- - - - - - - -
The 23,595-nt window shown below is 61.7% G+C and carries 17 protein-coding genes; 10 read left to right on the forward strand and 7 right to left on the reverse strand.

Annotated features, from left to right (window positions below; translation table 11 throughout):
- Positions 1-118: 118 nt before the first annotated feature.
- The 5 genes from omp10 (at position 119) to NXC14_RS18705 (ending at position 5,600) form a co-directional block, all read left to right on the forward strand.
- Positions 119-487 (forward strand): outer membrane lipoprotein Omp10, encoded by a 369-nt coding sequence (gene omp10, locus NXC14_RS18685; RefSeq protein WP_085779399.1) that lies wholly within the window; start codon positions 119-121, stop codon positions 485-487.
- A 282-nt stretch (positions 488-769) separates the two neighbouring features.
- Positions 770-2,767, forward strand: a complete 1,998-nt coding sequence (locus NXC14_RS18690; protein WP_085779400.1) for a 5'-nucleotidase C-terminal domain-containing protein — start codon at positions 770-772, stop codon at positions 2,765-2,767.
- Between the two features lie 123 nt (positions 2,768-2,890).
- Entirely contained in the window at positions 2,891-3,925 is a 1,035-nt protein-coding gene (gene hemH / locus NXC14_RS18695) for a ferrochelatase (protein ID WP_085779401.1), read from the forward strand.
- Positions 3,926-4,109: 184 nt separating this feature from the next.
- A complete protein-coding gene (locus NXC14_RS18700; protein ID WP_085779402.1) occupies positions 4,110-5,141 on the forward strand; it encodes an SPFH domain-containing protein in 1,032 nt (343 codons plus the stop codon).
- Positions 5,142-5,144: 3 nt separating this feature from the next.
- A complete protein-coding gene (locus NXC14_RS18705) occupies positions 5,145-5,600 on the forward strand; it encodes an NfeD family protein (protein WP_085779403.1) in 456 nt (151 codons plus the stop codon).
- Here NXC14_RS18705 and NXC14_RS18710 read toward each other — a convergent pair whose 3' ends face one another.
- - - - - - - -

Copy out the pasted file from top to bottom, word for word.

The 23,595-nt window shown below is 61.7% G+C and carries 17 protein-coding genes; 10 read left to right on the forward strand and 7 right to left on the reverse strand.

Annotated features, from left to right (window positions below; translation table 11 throughout):
- Positions 1-118: 118 nt before the first annotated feature.
- The 5 genes from omp10 (at position 119) to NXC14_RS18705 (ending at position 5,600) form a co-directional block, all read left to right on the forward strand.
- Positions 119-487 (forward strand): outer membrane lipoprotein Omp10, encoded by a 369-nt coding sequence (gene omp10, locus NXC14_RS18685; RefSeq protein WP_085779399.1) that lies wholly within the window; start codon positions 119-121, stop codon positions 485-487.
- A 282-nt stretch (positions 488-769) separates the two neighbouring features.
- Positions 770-2,767, forward strand: a complete 1,998-nt coding sequence (locus NXC14_RS18690; protein WP_085779400.1) for a 5'-nucleotidase C-terminal domain-containing protein — start codon at positions 770-772, stop codon at positions 2,765-2,767.
- Between the two features lie 123 nt (positions 2,768-2,890).
- Entirely contained in the window at positions 2,891-3,925 is a 1,035-nt protein-coding gene (gene hemH / locus NXC14_RS18695) for a ferrochelatase (protein ID WP_085779401.1), read from the forward strand.
- Positions 3,926-4,109: 184 nt separating this feature from the next.
- A complete protein-coding gene (locus NXC14_RS18700; protein ID WP_085779402.1) occupies positions 4,110-5,141 on the forward strand; it encodes an SPFH domain-containing protein in 1,032 nt (343 codons plus the stop codon).
- Positions 5,142-5,144: 3 nt separating this feature from the next.
- A complete protein-coding gene (locus NXC14_RS18705) occupies positions 5,145-5,600 on the forward strand; it encodes an NfeD family protein (protein WP_085779403.1) in 456 nt (151 codons plus the stop codon).
- Here NXC14_RS18705 and NXC14_RS18710 read toward each other — a convergent pair whose 3' ends face one another.